Kalamazoo College, Winter, 2003.
Olds/Upton 208E, x5721
Required Text: Artificial Intelligence: A Modern Approach, second edition by Stuart Russell and Peter Norvig.
You can find other references in the class bibliography.
Goals: At the conclusion of this course, students should have a basic understanding of the main ideas in artificial intelligence, especially with respect to knowledge representation, language understanding and planning, and rational agency. Students should also be able to write a substantive "intelligent" program in the Python programming language.
Prerequisite: CS 210 (Data Structures).
Topics to be covered (and tentative course schedule):
(for an evolving detailed course schedule, see the Reading and Homework Assignments page)
Computing Resources and Software:
Grades: Grades will be based on:
Assignments are due before I come in the next day (so a homework assignment due on Wednesday must be in my box by 8:30 a.m. Thursday morning). Programming projects, in particular, are time-consuming and difficult to predict, but time-management skills are as critical in industry as they are in college. I will assign homework and projects enough in advance that you will have some flexibility in when you schedule your work, but you are responsible for budgeting your time wisely so that you will be able to complete your assignments on time.
No late assignments (including programming projects!) will be accepted (barring EXTREME circumstances).
Check the course website (http://max.cs.kzoo.edu/CS495/) frequently. You are responsible for this.
Collaboration and the Honor System:
This course operates in accordance with the principles of the Kalamazoo College Honor System: responsibility for personal behavior, independent thought, respect for others, and environmental responsibility. In particular, academic integrity is a fundamental principle of scholarship. Representing someone else's work as your own, in any form, constitutes academic dishonesty. Unauthorized collaboration and receiving help from others outside the bounds permitted by the instructor are also violations of the College honor code. You are responsible for working within the permitted bounds, and acknowledging any help from others or contributions from other sources. Failure to do so may result in no credit for an assignment, failure of the course, or even suspension from the College.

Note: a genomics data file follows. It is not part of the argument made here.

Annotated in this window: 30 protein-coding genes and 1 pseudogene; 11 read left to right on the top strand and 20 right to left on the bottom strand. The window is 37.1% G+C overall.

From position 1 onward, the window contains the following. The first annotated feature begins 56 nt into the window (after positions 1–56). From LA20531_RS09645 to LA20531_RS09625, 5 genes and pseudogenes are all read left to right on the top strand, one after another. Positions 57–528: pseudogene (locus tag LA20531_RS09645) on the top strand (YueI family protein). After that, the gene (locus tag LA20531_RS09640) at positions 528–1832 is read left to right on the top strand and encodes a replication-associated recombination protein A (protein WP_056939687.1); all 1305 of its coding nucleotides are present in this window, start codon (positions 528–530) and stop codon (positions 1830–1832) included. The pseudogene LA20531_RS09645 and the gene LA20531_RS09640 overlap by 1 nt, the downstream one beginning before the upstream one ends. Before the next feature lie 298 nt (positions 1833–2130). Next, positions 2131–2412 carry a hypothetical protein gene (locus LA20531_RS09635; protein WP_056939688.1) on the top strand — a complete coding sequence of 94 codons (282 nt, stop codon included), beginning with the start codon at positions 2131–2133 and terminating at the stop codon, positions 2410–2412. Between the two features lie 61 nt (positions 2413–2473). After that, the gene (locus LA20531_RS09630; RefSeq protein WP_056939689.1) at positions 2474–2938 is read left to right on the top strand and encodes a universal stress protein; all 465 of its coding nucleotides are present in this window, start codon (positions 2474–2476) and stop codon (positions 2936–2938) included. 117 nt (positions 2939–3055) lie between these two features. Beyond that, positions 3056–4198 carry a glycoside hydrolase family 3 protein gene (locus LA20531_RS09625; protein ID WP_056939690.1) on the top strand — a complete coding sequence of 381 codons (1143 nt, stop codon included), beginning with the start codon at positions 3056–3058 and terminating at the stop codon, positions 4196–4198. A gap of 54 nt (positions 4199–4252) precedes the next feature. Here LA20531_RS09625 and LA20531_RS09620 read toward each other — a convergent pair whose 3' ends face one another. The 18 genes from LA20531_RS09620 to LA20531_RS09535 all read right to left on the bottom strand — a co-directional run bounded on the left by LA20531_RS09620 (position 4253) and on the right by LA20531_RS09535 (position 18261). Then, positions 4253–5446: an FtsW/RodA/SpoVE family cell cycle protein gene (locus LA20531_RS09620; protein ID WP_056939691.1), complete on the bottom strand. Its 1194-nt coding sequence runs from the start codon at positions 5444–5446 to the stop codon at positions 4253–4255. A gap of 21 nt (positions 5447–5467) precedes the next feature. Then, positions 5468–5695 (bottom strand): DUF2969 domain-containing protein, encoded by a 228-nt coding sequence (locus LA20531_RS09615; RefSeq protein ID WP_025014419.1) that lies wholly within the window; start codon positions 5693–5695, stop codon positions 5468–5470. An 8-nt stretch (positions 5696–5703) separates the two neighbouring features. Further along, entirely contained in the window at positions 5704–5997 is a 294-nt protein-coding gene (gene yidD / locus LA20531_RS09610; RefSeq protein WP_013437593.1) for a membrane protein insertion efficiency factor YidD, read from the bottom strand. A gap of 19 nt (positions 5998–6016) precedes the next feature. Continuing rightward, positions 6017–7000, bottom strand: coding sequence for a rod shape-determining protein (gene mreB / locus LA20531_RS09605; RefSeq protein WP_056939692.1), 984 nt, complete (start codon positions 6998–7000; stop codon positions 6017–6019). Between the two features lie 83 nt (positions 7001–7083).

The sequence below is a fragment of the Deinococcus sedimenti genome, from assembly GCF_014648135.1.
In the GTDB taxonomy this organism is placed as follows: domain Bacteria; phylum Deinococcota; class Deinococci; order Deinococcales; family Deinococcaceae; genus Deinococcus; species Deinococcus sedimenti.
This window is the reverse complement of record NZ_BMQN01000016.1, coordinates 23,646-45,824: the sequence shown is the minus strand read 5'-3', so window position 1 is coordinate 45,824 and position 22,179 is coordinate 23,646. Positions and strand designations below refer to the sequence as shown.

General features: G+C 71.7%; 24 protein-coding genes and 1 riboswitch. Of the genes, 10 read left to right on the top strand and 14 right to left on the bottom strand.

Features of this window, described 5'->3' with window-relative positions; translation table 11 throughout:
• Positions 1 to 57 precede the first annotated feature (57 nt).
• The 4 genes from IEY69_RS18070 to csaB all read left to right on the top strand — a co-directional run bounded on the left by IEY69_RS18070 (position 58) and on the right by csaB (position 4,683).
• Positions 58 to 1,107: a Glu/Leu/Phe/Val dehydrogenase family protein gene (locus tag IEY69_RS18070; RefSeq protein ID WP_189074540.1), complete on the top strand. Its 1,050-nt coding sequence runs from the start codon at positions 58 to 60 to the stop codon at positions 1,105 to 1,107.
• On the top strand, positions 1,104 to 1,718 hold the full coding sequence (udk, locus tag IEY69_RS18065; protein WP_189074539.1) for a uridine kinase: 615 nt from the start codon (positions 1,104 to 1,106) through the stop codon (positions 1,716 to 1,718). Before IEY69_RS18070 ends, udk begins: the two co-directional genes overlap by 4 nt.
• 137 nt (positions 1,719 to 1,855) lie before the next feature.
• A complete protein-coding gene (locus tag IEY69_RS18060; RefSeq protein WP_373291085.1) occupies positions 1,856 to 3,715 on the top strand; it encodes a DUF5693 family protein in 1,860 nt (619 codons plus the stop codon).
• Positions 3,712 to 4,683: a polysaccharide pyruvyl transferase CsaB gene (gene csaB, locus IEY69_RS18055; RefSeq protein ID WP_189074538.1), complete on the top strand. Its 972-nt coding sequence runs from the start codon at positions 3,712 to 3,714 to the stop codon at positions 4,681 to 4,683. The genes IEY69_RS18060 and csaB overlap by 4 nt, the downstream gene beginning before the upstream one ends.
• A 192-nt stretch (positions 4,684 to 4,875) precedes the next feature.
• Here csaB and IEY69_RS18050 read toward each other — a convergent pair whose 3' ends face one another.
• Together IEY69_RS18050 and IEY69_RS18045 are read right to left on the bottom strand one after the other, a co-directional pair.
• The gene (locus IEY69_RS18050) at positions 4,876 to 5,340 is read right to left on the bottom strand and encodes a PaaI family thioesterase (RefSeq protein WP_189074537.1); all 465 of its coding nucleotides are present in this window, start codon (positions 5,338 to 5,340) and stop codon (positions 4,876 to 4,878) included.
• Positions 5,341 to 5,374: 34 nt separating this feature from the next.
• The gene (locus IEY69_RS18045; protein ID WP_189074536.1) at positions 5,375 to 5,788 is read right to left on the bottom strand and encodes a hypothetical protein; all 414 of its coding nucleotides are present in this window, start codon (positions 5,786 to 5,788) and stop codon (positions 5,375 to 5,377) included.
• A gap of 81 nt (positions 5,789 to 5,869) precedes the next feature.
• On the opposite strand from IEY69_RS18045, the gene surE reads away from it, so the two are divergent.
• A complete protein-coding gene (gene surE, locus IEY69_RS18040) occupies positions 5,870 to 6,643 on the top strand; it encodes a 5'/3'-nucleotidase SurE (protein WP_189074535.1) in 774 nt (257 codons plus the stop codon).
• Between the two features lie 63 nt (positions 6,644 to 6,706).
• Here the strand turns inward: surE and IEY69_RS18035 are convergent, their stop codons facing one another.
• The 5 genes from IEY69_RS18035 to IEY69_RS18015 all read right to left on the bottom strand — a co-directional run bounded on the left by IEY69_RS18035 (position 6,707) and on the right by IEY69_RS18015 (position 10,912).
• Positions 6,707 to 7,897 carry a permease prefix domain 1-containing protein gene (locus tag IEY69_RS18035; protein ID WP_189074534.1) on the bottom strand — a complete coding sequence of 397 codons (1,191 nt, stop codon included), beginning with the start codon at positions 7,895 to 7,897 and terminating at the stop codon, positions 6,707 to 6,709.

Programming projects: Programming projects frequently involve collaborating with others in small groups. I will try to make clear my expectations about whether a given project is meant to be the result of collaborative or individual work and what the size of a group may be, but you are responsible for consulting with me if you are in any doubt. Your program documentation should indicate all author(s) of the program. (Please hand in only one copy of each group project, not one per group member.) As a rule, I am as interested in seeing a program run as trying to figure out if it works by reading the code. Therefore, you can expect me to want you to demo your programming projects for me (this is in addition to looking at the actual code).
You may discuss the requirements and strategies of a programming assignment with others in the class, but you should not look at code belonging to anyone outside your group or make your code available to anyone else. If you have code-specific questions you should address them to computer science faculty members only. You should acknowledge any help you receive in your program documentation.
Homework assignments: You may discuss the requirements, concepts, and overall strategies related to homework assignments with your classmates, but you should write the solutions individually, using your own words. Organizing and writing up the solutions on your own ensures that you really understand the material. Submitting someone else's work does not help you learn and constitutes academic dishonesty. As always, you should acknowledge your collaborative discussions with your solutions.
Exams should be entirely your own work.
Consequences: Any violation of the above policies will result in no credit for the assignment. Depending on the severity of the incident, a report may be sent to the Dean's Office, which may result in additional consequences. Any subsequent violation will result in the immediate failure of this course.
Python programs should be written according to the Python Style Guide. See the code I wrote for assignment 1, the SimpleTextGenerator (code), for example of what I consider acceptable style.
Attendance and Participation:
Regular attendance is expected of all students. Your grade will be partially based on in-class projects, discussions, and occasional quizzes, so your attendance will affect your grade. Active participation in the class means being on time, being prepared, listening to others, contributing ideas of your own, and asking questions as they come up.